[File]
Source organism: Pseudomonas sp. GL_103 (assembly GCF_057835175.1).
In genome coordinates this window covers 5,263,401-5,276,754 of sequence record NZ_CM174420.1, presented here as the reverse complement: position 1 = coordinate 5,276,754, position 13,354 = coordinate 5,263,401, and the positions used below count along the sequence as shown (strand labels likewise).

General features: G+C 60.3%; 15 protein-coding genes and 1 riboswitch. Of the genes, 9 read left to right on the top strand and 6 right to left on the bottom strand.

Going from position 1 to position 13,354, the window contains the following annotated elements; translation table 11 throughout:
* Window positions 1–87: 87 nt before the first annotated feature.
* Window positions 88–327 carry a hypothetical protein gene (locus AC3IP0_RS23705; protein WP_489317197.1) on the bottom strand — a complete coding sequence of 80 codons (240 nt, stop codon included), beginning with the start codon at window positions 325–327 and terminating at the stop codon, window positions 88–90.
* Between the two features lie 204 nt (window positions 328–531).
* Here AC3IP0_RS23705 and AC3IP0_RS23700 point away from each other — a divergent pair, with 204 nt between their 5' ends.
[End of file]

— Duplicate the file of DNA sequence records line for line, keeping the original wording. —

Source organism: Pseudomonas sp. GL_103 (assembly GCF_057835175.1).
In genome coordinates this window covers 5,263,401-5,276,754 of sequence record NZ_CM174420.1, presented here as the reverse complement: position 1 = coordinate 5,276,754, position 13,354 = coordinate 5,263,401, and the positions used below count along the sequence as shown (strand labels likewise).

General features: G+C 60.3%; 15 protein-coding genes and 1 riboswitch. Of the genes, 9 read left to right on the top strand and 6 right to left on the bottom strand.

Going from position 1 to position 13,354, the window contains the following annotated elements; translation table 11 throughout:
* Window positions 1–87: 87 nt before the first annotated feature.
* Window positions 88–327 carry a hypothetical protein gene (locus AC3IP0_RS23705; protein WP_489317197.1) on the bottom strand — a complete coding sequence of 80 codons (240 nt, stop codon included), beginning with the start codon at window positions 325–327 and terminating at the stop codon, window positions 88–90.
* Between the two features lie 204 nt (window positions 328–531).
* Here AC3IP0_RS23705 and AC3IP0_RS23700 point away from each other — a divergent pair, with 204 nt between their 5' ends.